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Optimal Control of Intrinsically Compliant Robots

Schindlbeck, Christopher (2012) Optimal Control of Intrinsically Compliant Robots. DLR-Interner Bericht. DLR-IB 572-2012/33. Diploma. TU München. 108 S.

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The vast majority of robots in industrial environments is designed and modeled as stiff multibody systems. Striving for position accuracy and repeatability, any elasticity is regarded as parasitic effects that poses a source of unwanted oscillatory behavior. The compliance is typically realized via impedance control requiring force/torque sensors in each joint, so-called active compliance. Although robots are often praised to outperform humans, this is only true to a very small extent. In general, mammals are capable of outstanding performances with respect to a large variety of different tasks and have been optimized for them over large periods of time through evolutionary processes. Presumably, the feature to store and release energy enables humans to be superior to robots in terms of highly dynamic motions with high peak velocity outputs. Over the recent years, the concept of intrinsically compliant robots has drawn significant attention in the robotics community. The basic idea is to transfer the biological features inherent in the musculoskeletal system to robotics by introducing elastic transmission elements on joint level. These passively compliant systems are not only expected to be more robust against external shock impacts, but also to come closer to human capabilities in terms of robustness and performance. So-called variable stiffness actuators can not only adjust positioning, but also the joint stiffness in order to emulate mammalian muscle (pre-)tension. Although several mechanical systems are being developed right now, only limited work on controlling these novel devices on a fundamental theoretical basis has been considered. This thesis aims to investigate robotic systems with elastic transmission elements between the motor and link under the objective of maximizing the velocity of the final link. In particular, the exploitation of joint elasticity as a temporary energy storage mechanism is to be inverstigated. Since the constraint on the maximum allowable spring deflection is vital to the systems health and any violation would lead to a permanent damage of the system, this constraint plays an important role throughout the thesis. Moreover, the benefits of elastic/variable stiffness robots versus their rigid counterparts are examined. The aforementioned aspects are investigated using mass spring systems to retrieve (as much as possible) analytical solutions and for the nonlinear counterparts, numerical methods are employed in order to unveil similarities or show the limitations of simplified models.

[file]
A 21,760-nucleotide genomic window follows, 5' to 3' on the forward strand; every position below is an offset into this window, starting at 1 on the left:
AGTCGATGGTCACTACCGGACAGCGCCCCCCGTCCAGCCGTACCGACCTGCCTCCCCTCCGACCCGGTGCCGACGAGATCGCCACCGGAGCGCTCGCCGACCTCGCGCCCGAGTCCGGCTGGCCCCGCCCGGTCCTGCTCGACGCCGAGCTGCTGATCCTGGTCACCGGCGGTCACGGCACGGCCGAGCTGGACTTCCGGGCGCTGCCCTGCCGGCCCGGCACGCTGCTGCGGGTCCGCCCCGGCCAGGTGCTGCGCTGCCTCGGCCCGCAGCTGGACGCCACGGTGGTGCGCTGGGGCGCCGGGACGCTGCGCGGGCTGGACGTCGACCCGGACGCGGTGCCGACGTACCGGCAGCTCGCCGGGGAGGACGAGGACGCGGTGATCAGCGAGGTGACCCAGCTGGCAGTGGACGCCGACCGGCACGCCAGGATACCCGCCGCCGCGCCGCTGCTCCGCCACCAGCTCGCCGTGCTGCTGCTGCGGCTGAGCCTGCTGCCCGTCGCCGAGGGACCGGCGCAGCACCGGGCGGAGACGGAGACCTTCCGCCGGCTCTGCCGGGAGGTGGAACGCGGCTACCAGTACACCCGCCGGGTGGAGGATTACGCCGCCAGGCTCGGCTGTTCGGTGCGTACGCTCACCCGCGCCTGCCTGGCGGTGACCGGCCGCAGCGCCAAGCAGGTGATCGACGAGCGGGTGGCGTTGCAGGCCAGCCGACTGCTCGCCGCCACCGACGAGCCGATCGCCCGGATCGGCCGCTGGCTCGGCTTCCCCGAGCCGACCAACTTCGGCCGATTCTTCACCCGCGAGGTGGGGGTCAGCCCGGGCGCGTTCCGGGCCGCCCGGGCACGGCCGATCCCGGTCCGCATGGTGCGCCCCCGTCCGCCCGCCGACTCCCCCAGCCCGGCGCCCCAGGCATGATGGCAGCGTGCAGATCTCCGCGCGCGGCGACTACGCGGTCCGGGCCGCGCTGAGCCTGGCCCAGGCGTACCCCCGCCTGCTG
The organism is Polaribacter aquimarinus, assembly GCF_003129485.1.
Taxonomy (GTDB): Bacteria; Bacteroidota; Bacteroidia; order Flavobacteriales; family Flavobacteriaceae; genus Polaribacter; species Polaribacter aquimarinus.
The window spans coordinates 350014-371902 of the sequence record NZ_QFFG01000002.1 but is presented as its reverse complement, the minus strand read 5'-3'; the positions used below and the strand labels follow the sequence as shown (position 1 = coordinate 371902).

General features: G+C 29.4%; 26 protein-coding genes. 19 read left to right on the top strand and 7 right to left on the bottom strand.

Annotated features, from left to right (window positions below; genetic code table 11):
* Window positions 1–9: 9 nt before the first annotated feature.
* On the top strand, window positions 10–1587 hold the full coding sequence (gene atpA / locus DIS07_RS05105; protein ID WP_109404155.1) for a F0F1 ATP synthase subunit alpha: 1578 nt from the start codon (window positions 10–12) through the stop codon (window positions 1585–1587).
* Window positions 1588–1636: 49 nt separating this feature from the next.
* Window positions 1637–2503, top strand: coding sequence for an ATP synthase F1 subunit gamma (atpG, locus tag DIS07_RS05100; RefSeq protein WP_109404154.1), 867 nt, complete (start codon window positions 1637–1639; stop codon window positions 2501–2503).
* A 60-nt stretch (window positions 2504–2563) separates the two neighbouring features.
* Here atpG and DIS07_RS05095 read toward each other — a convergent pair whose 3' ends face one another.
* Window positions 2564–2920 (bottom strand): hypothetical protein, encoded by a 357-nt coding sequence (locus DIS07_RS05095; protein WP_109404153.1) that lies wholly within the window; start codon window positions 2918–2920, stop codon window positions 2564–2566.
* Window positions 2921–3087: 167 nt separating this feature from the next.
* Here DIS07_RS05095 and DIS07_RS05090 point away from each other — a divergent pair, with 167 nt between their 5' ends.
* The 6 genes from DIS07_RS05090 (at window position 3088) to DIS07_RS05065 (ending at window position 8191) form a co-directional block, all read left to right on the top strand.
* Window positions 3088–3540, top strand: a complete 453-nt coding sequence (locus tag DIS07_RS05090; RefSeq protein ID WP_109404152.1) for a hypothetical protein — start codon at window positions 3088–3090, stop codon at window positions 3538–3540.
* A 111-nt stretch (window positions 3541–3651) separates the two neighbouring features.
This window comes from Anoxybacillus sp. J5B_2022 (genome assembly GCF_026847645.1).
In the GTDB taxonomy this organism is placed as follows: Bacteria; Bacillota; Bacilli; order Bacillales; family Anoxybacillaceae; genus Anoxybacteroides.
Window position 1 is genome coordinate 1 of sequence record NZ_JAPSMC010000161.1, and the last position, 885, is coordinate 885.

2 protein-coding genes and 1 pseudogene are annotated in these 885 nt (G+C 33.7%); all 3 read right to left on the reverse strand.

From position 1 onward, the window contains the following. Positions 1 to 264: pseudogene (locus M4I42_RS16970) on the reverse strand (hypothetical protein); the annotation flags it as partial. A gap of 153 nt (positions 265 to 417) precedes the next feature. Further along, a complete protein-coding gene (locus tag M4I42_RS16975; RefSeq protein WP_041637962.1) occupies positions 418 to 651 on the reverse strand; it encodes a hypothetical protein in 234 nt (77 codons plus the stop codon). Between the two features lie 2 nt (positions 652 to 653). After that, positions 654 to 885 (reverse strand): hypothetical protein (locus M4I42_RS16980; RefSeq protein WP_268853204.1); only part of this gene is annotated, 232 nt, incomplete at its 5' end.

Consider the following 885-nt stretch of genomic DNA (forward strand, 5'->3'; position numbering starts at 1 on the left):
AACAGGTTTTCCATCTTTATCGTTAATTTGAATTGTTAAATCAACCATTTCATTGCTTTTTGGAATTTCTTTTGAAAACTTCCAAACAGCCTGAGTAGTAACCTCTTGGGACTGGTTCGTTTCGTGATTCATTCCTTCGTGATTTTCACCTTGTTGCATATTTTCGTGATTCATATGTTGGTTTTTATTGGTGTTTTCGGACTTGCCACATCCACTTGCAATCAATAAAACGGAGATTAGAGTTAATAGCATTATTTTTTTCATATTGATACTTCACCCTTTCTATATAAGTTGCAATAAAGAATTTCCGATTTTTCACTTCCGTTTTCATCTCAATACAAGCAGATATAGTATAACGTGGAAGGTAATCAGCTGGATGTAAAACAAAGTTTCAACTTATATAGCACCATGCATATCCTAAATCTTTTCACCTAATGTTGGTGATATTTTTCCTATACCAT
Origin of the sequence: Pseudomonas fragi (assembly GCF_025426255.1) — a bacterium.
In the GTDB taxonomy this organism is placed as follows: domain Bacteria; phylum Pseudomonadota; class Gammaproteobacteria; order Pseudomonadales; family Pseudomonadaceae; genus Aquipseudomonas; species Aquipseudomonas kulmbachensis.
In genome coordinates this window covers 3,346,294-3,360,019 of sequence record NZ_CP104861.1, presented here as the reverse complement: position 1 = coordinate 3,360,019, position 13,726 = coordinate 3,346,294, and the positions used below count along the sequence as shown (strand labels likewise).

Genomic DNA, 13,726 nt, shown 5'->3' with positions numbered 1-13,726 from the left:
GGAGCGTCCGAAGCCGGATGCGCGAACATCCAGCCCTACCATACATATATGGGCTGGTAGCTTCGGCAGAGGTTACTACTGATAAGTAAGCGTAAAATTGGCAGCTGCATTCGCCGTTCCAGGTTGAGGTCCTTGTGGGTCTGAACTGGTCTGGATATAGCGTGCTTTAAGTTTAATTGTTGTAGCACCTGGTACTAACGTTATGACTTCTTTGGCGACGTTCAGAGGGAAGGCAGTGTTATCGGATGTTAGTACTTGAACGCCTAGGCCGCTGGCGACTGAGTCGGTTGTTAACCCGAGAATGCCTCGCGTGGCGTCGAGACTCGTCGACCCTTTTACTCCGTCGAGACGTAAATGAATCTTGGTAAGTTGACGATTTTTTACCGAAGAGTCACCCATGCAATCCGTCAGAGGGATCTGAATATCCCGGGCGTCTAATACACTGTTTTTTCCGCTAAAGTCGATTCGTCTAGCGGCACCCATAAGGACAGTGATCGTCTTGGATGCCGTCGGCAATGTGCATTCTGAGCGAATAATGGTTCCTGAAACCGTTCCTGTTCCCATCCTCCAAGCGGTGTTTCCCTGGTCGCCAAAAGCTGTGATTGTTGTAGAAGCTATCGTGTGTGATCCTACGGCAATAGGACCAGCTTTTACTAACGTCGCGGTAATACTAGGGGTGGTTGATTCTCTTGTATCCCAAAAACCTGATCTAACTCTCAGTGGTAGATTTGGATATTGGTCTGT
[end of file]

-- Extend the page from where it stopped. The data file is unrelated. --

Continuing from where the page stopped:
Item URL in elib:https://elib.dlr.de/80733/
Document Type:Monograph (DLR-Interner Bericht, Diploma)
Title:Optimal Control of Intrinsically Compliant Robots
AuthorsInstitution or Email of AuthorsAuthor's ORCID iDORCID Put Code
Date:14 September 2012
Open Access:No
Number of Pages:108
Keywords:Optimal, Control, Instrinsically, Compliant, Robots
Institution:TU München
HGF - Research field:Aeronautics, Space and Transport (old)
HGF - Program:Space (old)
HGF - Program Themes:W SY - Technik für Raumfahrtsysteme
DLR - Research area:Space
DLR - Program:W SY - Technik für Raumfahrtsysteme
DLR - Research theme (Project):W - RMC - Kognitive Intelligenz und Autonomie (old)
Location: Oberpfaffenhofen
Institutes and Institutions:Institute of Robotics and Mechatronics (until 2012)
Deposited By: Laskey, Jessica
Deposited On:22 Jan 2013 15:50
Last Modified:13 Jul 2016 17:28

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